On a question of privilege, Mr. Chairman, may I point out that if the hon. member will refer to the proceedings of May 31, he will find that a motion was made in that meeting of the committee by the hon. member for Royal.
Yes. I am going to point out to my hon. friend that they moved, on June 6, a motion referring the matter back to this house. That motion was made on June 6, as I said, and it was amended by the hon. member for Kingston City, a Liberal. He added to the motion these words:
With the recommendation that the government give further consideration to the representations submitted to the government and to the committee, that the basic rate of pensions for all pensioners under the Pension Act should be increased;
That was his motion. The Liberal members on that committee were then in this position. They said: We are going to accept the government proposal of $2 million or whatever amount is needed to take care of these veterans who, through disability, cannot work at all and who will get more under the government proposal than they would get through an increase of pension based on the increased cost of living in the last few years. They will get more. In turn we are suggesting to the government that, as to increasing pensions clean across the board, the government should give the matter further consideration. Obviously at this session of parliament, and at that late date, no other procedure could be taken, and the government could not possibly deal with the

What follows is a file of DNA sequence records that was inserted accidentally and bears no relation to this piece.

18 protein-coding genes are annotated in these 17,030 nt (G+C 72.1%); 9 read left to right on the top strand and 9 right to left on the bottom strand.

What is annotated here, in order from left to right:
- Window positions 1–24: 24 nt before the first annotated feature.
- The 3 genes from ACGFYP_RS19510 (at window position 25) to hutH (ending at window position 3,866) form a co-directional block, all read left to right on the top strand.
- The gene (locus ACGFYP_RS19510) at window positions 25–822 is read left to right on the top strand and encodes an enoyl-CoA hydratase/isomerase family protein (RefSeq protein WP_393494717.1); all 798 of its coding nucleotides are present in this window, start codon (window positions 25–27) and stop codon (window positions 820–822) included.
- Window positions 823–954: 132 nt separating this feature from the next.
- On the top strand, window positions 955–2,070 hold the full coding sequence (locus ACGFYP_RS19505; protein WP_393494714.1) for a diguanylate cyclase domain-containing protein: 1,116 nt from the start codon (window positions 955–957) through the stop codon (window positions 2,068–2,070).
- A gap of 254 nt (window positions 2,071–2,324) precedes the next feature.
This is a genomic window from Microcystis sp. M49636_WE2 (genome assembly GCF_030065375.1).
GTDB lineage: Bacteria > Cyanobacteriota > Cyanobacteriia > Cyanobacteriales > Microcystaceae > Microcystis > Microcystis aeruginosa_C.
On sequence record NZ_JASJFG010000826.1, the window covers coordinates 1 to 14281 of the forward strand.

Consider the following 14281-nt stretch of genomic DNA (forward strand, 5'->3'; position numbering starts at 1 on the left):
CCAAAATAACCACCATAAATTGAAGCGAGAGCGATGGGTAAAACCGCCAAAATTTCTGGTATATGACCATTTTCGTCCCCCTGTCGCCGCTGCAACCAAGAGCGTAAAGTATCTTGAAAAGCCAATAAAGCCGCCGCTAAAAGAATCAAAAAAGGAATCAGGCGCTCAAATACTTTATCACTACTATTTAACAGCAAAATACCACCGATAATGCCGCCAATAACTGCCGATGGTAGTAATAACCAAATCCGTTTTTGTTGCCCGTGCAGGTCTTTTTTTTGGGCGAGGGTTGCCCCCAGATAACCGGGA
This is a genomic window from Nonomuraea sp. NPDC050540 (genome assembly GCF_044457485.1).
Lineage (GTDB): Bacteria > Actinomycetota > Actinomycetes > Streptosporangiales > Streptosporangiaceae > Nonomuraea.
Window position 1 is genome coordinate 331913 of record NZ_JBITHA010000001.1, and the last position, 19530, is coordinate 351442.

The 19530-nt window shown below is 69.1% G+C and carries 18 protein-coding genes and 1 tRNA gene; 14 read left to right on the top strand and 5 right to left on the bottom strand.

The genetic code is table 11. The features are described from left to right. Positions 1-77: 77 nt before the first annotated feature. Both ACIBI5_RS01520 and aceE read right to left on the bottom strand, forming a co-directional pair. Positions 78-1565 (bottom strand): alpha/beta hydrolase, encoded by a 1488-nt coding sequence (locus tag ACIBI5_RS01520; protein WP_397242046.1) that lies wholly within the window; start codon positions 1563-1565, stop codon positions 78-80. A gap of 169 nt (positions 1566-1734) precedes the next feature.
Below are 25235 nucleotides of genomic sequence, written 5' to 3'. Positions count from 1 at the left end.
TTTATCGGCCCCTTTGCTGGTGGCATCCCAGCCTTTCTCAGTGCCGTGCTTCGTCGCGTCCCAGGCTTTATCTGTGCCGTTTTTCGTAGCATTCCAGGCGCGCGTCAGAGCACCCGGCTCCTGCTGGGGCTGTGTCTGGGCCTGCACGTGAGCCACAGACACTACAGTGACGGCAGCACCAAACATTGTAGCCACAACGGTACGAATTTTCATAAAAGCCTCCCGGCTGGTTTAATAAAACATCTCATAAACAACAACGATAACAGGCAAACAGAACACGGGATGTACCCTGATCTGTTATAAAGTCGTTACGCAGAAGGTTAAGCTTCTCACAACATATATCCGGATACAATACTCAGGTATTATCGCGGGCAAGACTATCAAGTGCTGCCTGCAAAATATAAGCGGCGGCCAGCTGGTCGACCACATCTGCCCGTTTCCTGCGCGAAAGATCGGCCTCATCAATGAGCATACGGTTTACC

situation, having regard to the arguments that go on in this chamber on matters of minor importance and which take day after day to settle. That was the attitude of the so-called young Liberal members sitting on this committee who apparently did not know anything about veterans affairs.